6. A method for measuring RF power comprising the steps of:
using a first detector to convert RF power to be measured to a first measurement signal;
using a second detector, thermally coupled to said first detector, to convert RF power produced by a reference source to a second measurement signal,
and processing said first and second measurement signals obtained at the same temperature by numerically applying a predetermined correction factor to said first and second measurement signals to derive a value of said RF power to be measured.
7. A method as claimed in claim 6 wherein said predetermined correction factor is related to a predetermined transfer function of said first detector and being pre-stored in a memory.
8. A method as claimed in claim 7 wherein said predetermined correction factor is proportional to a ratio of said first and second measurement signals obtained by a calibration process using an RF calibration source in place of RF power to be measured.
Description
FIELD OF THE INVENTION

This invention relates to the measurement of radio frequency (RF) power.

BACKGROUND

FIG. 1 of the accompanying drawings is a block diagram showing a known technique for measuring RF power.

The unknown RF power to be measured is applied to a detector 1, which converts the RF power into a more easily measurable quantity, such as voltage or temperature (which may in turn be converted to voltage). The voltage representing the RF power is digitised by a digitiser 2. To provide a reading of RF power to the user of the equipment, the output of the digitiser is usually scaled by a numeric correction function in numeric correction block 3, which takes into account the transfer function of the detector, and any fixed offsets which would otherwise give errors at low RF powers.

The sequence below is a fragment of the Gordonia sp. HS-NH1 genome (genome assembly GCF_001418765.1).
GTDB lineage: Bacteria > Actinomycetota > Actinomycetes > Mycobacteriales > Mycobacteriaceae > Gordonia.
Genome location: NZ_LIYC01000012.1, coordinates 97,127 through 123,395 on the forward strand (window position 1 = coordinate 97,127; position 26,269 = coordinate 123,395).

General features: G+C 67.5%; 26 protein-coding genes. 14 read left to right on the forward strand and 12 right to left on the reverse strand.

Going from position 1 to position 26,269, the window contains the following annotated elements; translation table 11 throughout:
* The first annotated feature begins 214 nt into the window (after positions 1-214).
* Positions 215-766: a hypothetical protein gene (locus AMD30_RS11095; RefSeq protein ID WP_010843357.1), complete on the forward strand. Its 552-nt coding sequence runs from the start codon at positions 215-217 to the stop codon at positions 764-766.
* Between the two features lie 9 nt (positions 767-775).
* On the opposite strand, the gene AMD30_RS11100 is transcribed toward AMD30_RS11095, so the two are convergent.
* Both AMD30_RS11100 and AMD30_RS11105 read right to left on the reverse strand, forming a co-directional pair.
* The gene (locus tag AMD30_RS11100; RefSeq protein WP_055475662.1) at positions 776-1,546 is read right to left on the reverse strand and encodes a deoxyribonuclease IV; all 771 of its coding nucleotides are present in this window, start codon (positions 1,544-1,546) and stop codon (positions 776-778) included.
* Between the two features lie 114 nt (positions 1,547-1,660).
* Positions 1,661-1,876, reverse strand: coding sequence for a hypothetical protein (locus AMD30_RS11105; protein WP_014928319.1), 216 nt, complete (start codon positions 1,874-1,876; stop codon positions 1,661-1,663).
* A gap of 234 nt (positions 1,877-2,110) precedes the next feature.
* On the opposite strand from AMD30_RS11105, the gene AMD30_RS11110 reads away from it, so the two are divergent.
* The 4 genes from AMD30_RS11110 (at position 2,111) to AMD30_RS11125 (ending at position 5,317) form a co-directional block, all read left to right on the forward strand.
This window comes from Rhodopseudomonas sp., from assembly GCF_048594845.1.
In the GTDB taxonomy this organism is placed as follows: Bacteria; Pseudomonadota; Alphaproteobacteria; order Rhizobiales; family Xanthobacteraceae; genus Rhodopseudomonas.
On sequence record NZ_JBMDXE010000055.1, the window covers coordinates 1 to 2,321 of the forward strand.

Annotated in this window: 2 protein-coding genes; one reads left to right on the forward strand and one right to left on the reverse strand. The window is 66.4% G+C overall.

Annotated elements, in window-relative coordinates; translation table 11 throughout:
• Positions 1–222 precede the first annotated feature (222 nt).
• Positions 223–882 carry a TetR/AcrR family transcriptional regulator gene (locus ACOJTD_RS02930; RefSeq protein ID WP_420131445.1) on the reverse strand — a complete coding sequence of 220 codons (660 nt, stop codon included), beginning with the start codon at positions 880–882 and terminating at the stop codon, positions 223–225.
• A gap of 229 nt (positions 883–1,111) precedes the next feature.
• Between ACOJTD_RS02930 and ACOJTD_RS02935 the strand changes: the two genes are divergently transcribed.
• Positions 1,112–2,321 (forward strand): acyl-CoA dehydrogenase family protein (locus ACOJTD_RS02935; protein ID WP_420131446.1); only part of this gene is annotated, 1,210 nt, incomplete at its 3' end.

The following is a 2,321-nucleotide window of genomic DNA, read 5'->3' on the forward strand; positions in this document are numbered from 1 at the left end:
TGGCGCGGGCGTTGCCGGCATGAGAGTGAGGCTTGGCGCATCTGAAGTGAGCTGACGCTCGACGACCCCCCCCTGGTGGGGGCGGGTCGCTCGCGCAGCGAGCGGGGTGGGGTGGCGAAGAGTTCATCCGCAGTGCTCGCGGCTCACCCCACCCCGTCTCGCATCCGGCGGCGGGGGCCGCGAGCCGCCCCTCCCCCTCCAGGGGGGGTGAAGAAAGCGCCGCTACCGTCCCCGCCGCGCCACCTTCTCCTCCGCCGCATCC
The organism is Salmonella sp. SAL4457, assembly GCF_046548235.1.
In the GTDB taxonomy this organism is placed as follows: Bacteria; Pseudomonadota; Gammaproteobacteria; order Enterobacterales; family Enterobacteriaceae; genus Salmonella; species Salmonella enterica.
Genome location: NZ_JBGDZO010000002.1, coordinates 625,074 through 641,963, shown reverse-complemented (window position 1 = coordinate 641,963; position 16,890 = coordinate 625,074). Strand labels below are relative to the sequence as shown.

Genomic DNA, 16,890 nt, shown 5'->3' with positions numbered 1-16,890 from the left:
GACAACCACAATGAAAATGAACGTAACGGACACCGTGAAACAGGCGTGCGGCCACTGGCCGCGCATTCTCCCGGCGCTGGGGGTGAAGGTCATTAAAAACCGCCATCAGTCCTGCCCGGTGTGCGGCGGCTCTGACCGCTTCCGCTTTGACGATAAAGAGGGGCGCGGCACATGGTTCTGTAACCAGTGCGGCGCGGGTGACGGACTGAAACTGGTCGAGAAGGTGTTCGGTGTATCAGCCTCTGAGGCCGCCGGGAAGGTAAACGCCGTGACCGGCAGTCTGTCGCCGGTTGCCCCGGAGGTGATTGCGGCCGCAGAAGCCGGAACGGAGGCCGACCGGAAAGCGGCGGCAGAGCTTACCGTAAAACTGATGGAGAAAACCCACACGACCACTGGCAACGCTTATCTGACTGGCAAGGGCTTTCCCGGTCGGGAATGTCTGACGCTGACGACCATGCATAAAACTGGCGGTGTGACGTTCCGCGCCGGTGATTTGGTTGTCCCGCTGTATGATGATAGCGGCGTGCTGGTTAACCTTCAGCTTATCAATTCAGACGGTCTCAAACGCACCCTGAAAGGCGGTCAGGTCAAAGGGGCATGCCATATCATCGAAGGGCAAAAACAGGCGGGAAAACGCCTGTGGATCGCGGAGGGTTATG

In a practical implementation of the technique described, the detector block is typically a diode followed by a capacitor. The transfer function of this block, expressed as voltage out divided by RF power in, is a function of frequency, temperature, level and the batch characteristics of the diode. To avoid the user of the equipment having to take these factors into account each time a measurement is made, the detector and digitiser are characterised at initial manufacture using known RF input powers, and the results are retained in the stored numbers block 8. When the user makes a measurement of an unknown RF power, the stored numbers are used by the numeric correction block 3 to scale the output of the digitiser 2, and hence give a corrected measurement.

The process of characterisation at initial manufacture using known RF input powers is called calibration. FIG. 2 of the accompanying drawings is a block diagram showing a known technique for calibration. For simplicity, it will be assumed that the detector is used in a region where the voltage output is proportional to the power input, and that there are no offset errors.